I was standing in my kitchen yesterday when my close friend Liz called. Her mother had died. She was 92-years-old and was in failing health.
My mom died in 1981 when I was 28 and she was 54. She died “young”. I guess you could say that Liz’s mom died “old.”
Does it make it easier on a daughter (or son) if your mom dies at a ripe old age?
Or does it make it harder to lose her since you had her in your life for many more years?
When I sat down earlier today to write Liz a sympathy note – yes, handwritten, yes on personal stationery, yes, very old-school, just the way my mom taught me to do – I wasn’t sure what to say.
In my head I think Liz was pretty lucky. Her mom lived to see grandchildren. Mine did not. Her mom was around to answer questions in Liz’s young mom days. Mine was not. Her mom was an honored guest at the weddings of two of her grandchildren. Mine never had that chance.
I’m not sure Liz saw it that way. The last few years for her mom were rough ones. No matter the number of calls or visits, and Liz was a most devoted caregiver, her mom was always lonely. Liz was busy, worked hard, had her own life; her mom’s life had narrowed.
Perhaps Liz doesn’t even remember what her mom was like in the prime years of her life.
Whereas that is the only way I can think of mine. Age 54. Active, vibrant, on the go. Back to school to get another master’s degree in education. Volunteering in good causes. Taking on leadership roles in non-profits. Hosting family holidays. Watching my sister and I move through our twenties into grad school, boyfriends, marriages, lives.
Then on a random Tuesday – poof – my mom was there one night and the next morning she was gone. I didn’t know she was dying. She didn’t either. (I hope) Am I jealous that Liz got to be with her mom to ease her through her later years as best she could? Or am I secretly jealous that I didn’t have to bear that burden of elderly care-giving?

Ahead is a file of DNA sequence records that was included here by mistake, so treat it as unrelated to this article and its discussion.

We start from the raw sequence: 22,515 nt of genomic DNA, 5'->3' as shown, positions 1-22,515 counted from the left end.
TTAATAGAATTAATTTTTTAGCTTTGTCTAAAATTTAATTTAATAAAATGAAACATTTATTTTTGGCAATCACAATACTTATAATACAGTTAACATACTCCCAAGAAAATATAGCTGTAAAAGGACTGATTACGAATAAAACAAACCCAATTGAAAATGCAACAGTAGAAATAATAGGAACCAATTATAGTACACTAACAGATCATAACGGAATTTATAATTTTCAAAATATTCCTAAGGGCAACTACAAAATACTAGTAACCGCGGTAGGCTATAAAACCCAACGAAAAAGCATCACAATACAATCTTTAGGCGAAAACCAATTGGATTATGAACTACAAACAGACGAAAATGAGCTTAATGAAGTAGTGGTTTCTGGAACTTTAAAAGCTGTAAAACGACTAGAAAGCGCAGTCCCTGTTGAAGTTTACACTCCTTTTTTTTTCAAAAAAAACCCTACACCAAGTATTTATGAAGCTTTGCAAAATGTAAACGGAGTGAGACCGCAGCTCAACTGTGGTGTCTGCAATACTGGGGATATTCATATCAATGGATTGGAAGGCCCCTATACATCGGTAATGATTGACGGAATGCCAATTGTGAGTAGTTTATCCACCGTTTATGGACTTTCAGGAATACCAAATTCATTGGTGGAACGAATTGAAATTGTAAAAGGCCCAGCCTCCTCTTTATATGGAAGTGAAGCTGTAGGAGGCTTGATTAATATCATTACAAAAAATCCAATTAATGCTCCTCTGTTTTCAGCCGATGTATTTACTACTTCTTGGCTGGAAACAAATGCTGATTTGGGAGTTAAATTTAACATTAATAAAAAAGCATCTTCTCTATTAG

Likely I would have had many less than admirable caregiver moments. I can be impatient. I might have thought it a personal imposition to give up my time to meet my aging mother’s needs, to take her to endless doctor’s appointments, to deal with insurance, hospitals and aides. I didn’t have to deal with any of that. As Liz ably did.
What do I write to Liz?
“Sorry for your loss.”
Ridiculously trite and also untrue because while I am sorry, and it is a loss, her mother is not going to ever be found. She is permanently gone. There is no death lost and found of which I am aware.
“Hoping your memories will be of comfort.”
This is a phrase I have trotted out before. It is marginally helpful because memories over time do provide some comfort. But then they start to fade. In the first few years after my mom died, she made regular appearances in my dreams. But now I must look at photos to recapture a sense of what she looked and can only guess at what she sounded like.
What I like to do when I write notes of sympathy is to share my own memories of the person who died.
Recalling how Liz’s mom would show up for a visit carrying packages of chicken in her suitcase because the chicken she could buy in New Jersey tasted better than anything you could buy in the DC area.
The time we took Liz’s mom to the beach for the weekend; she loved seeing the ocean again, told me it reminded her of living near the shore when she was raising her family.
When Liz’s mom was in the hospital, I visited her and brought her some chocolate truffles. Liz’s mom, like Liz, was a chocolate connoisseur. After eagerly accepting the candy, she promptly hid the box in the top drawer of the table next to her hospital bed. She did not want to share her chocolates with anyone. I liked that about Liz’s mom.
I happened to be in her hospital room that day when a doctor stopped by – and he stood by the door, barely inside her room. He didn’t even greet Liz’s mom, just started to bark out information and orders.
Not on my watch. I spoke right up and urged the doctor to come in, to stand right next to her bed, I told him that Liz’s mom had very poor eyesight and hearing. She couldn’t see or hear him. He needed to walk into the room, all the way, please, and stand by her bed.
The doctor asked me who I was. I admitted I was not a relative. He finally deigned to stroll into the room to stand next to his patient’s bed and talk directly to her – not at her. A small victory.
I didn’t do much for Liz’ s mom over the years. Not as much as I should have or could have. I listened to Liz when she called me, when she was worried about her mom and when she complained about her, too.
I don’t know that I would have done as much as I should or could have for my mom either. Had she lived. But she didn’t. Liz’s mom did. And Liz now has her memories which I hope will be of comfort.